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Acellular vaccines provided less protection during California pertussis outbreak

BMJ 2013; 346 doi: http://dx.doi.org/10.1136/bmj.f3325 (Published 21 May 2013) Cite this as: BMJ 2013;346:f3325
  1. Michael McCarthy
  1. 1Seattle

Teenagers who received four doses of the newer acellular pertussis vaccines were nearly six times as likely to receive a diagnosis of pertussis during a recent outbreak in California than were those who received doses of the older, whole cell preparation, a new study has found.1

After pertussis vaccines were introduced in the 1940s the annual number of cases of the disease in the United States fell from more than 100 000 to fewer than 10 000 by 1965. These vaccines were derived from whole Bordetella pertussis organisms and were combined with diphtheria and tetanus toxoid (in the DTwP vaccine). But because of concerns that the whole cell vaccines caused neurologic and other reactions in children, DTwP vaccines were gradually replaced in the 1980s and 1990s with an acellular preparation, designated DTaP.

However, the number of cases of pertussis began to rise in the US, reaching more than 27 000 in 2010 and topping 41 000 last year, the most since 1955. The increase in incidence has raised concerns that the acellular preparations were failing to confer long lasting protection.

In the new study researchers used a case-control design to assess the risk of pertussis among 10-17 year olds during the 2010-11 outbreak in northern California, looking at the number of whole cell and acellular vaccines they had received in the first two years of life.

The study compared the vaccine history of 138 teenagers in whom pertussis had been confirmed through polymerase chain reaction techniques with 899 who had been tested and found to be uninfected and 54 339 matched controls who had not been tested.

The cases and controls were all members of Kaiser Permanente Northern California, an integrated health system with more than 3.2 million members. The study was published in Pediatrics.1

All participants had received the recommended four doses of pertussis vaccine between the ages of 1 month and 24 months and a fifth vaccine by age 7 years, and the researchers had access to a database that included type of vaccinations, laboratory tests, and any inpatient, emergency department, and outpatient diagnoses that the cases and controls may have received.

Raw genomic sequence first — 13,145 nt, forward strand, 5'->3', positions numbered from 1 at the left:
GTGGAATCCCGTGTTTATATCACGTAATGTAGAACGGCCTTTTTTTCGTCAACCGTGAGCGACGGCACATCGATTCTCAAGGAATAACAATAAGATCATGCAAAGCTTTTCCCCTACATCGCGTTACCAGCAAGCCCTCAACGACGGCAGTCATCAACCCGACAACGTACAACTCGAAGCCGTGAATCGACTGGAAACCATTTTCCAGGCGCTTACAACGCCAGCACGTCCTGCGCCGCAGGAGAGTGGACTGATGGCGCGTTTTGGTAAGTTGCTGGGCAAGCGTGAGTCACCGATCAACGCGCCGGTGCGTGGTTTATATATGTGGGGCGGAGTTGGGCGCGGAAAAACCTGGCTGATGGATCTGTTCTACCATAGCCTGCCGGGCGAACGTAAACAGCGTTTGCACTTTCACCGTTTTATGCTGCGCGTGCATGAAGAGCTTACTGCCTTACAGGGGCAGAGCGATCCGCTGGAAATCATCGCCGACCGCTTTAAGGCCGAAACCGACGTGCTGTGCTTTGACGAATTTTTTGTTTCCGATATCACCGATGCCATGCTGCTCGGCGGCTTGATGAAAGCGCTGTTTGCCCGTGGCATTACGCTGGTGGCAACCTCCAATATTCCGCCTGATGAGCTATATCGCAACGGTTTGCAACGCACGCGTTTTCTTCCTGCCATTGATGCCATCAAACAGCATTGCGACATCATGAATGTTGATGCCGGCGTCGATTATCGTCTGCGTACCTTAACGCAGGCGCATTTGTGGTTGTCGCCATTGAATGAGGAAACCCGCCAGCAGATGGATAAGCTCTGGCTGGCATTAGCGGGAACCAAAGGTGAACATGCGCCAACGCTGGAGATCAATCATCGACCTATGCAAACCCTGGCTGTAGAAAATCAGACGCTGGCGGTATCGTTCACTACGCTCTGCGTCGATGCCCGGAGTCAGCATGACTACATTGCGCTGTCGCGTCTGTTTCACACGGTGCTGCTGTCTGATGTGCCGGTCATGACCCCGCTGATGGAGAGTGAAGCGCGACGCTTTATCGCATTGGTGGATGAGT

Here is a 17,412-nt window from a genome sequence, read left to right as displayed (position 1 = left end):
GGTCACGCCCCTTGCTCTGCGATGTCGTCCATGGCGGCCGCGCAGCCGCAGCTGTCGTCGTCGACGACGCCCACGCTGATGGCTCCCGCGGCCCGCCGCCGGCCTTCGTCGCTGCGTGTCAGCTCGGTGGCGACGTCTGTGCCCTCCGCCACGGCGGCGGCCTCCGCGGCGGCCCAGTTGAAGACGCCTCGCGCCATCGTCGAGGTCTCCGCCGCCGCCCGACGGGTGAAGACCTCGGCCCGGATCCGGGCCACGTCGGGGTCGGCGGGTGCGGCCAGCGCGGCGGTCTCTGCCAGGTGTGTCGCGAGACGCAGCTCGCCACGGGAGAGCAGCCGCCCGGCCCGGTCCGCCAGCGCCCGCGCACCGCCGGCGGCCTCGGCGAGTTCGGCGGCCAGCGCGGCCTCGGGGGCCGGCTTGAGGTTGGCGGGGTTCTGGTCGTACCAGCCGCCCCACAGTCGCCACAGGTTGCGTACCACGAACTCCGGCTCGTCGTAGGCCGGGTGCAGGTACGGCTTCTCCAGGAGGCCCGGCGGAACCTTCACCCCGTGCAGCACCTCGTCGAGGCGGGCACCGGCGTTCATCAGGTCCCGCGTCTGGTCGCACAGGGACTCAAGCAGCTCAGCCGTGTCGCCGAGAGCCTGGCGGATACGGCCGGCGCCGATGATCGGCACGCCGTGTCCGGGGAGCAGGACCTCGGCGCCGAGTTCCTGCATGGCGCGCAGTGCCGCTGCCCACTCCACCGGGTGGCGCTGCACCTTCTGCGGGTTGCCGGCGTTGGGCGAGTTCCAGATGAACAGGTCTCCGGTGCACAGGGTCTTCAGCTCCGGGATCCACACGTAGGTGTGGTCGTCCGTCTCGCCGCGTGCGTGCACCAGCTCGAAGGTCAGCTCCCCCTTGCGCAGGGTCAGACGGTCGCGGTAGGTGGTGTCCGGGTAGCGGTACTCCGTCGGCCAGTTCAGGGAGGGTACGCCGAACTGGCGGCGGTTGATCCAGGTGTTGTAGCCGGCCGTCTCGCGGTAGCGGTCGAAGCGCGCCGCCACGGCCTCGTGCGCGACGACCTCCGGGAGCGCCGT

Kaiser Permanente had introduced the acellular vaccine as the fifth dose in 1991, as the fourth dose in 1992, and as the three dose primary series in 1997. As a result, participants born before 1999 received either all whole cell vaccines, all acellular vaccines, or a mix of the two.

The researchers found that teenagers who received four whole cell vaccines were nearly a sixth less likely to have been given a diagnosis of pertussis than those who had received all acellular vaccines (odds ratio 5.6 (95% confidence interval 2.6 to 12.5)) and nearly four times less likely than those who had received a mix of vaccines (3.8 (1.6 to 9)).

On average, the risk of a diagnosis of pertussis rose by 40% for each additional acellular dose a participant received instead of an additional dose of the whole cell vaccine (odds ratio 1.4 (1.2 to 1.6)).

“This study supports and highlights the need for new pertussis vaccines that provide both an improved safety profile and long-lasting immunity,” the researchers concluded.

Notes

Cite this as: BMJ 2013;346:f3325

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